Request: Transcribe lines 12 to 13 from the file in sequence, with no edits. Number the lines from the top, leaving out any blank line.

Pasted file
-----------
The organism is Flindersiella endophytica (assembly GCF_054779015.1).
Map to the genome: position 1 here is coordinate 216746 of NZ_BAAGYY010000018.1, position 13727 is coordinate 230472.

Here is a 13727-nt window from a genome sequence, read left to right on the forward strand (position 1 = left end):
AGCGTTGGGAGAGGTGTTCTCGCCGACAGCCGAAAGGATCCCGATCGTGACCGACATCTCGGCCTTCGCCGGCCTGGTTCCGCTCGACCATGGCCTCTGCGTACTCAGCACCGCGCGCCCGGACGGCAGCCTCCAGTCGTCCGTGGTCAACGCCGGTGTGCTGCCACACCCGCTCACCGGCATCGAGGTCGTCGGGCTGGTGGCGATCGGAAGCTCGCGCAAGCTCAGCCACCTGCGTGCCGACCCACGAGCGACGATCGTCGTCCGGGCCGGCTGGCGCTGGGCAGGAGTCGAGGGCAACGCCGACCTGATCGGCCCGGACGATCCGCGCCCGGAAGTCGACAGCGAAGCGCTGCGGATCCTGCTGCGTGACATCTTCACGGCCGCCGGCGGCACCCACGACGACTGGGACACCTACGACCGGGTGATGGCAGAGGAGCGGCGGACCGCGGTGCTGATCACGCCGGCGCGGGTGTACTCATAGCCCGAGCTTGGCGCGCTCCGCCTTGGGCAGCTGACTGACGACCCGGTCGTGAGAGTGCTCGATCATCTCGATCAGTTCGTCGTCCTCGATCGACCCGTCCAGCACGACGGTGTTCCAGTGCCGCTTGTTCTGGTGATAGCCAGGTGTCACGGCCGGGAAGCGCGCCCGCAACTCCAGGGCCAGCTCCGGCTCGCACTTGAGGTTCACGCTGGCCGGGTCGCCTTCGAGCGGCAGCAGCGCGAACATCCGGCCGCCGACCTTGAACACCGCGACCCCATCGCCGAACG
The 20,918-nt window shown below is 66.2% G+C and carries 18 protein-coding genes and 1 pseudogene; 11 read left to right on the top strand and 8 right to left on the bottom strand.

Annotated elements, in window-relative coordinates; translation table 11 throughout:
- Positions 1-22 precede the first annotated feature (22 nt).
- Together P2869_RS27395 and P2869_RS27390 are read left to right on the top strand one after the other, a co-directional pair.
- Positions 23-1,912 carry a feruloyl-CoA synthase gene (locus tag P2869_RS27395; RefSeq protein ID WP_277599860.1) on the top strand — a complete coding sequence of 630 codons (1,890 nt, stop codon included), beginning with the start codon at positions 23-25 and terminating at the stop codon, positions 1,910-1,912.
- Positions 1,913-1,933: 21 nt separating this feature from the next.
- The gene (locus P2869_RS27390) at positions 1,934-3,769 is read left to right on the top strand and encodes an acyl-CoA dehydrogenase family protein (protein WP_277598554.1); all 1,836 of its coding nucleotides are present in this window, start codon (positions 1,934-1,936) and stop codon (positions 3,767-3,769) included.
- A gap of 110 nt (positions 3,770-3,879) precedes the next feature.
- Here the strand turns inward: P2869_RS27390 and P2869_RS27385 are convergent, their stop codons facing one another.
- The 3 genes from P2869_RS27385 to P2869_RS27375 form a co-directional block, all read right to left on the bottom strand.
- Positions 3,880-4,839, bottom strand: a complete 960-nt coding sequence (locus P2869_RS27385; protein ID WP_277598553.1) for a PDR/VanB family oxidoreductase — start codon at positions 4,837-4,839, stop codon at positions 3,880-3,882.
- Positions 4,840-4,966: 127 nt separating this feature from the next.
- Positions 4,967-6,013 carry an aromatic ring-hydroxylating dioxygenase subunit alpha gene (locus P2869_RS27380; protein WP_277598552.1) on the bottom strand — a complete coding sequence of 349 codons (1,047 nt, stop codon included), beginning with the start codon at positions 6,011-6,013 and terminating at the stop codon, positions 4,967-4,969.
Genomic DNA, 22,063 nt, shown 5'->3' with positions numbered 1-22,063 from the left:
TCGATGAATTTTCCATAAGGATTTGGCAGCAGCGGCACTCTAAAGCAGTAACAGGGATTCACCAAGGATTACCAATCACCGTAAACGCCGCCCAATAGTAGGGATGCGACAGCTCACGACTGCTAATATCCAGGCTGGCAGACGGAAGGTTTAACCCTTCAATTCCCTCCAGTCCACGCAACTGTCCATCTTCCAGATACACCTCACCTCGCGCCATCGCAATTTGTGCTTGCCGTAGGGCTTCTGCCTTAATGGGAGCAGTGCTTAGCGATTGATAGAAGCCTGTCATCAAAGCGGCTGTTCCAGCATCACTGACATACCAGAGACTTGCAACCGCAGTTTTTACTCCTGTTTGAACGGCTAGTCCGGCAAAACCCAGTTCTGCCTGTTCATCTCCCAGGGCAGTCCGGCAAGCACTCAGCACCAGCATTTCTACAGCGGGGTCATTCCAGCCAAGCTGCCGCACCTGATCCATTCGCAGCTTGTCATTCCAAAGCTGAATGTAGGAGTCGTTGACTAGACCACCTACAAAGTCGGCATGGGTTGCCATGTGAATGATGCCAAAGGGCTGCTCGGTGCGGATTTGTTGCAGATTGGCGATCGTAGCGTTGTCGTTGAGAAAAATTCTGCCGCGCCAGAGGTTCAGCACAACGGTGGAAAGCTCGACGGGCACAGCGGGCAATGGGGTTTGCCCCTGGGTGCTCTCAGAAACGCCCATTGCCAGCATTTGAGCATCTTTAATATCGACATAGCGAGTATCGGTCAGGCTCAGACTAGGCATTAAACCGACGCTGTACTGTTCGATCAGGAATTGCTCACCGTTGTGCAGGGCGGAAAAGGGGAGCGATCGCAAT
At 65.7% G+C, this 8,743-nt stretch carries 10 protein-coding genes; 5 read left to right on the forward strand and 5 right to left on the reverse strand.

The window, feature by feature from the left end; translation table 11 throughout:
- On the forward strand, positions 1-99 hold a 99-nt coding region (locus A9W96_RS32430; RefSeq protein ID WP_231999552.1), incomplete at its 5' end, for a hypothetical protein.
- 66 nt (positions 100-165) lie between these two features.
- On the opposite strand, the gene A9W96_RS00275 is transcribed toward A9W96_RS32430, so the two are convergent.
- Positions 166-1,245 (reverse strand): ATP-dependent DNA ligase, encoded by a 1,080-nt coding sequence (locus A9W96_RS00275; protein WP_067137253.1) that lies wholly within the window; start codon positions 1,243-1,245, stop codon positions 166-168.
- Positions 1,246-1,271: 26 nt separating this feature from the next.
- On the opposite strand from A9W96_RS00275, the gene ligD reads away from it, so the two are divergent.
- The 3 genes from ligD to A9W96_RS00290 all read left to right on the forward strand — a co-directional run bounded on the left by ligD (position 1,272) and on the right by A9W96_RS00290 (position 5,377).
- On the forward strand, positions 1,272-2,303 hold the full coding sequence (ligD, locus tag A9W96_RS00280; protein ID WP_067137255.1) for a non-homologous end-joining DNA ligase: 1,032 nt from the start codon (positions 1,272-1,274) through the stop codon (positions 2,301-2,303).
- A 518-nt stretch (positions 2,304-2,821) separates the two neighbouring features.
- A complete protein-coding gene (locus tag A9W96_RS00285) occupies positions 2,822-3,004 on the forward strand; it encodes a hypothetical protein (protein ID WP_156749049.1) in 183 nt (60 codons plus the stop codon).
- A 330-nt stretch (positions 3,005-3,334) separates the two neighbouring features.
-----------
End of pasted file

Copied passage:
- A gap of 110 nt (positions 3,770-3,879) precedes the next feature.
- Here the strand turns inward: P2869_RS27390 and P2869_RS27385 are convergent, their stop codons facing one another.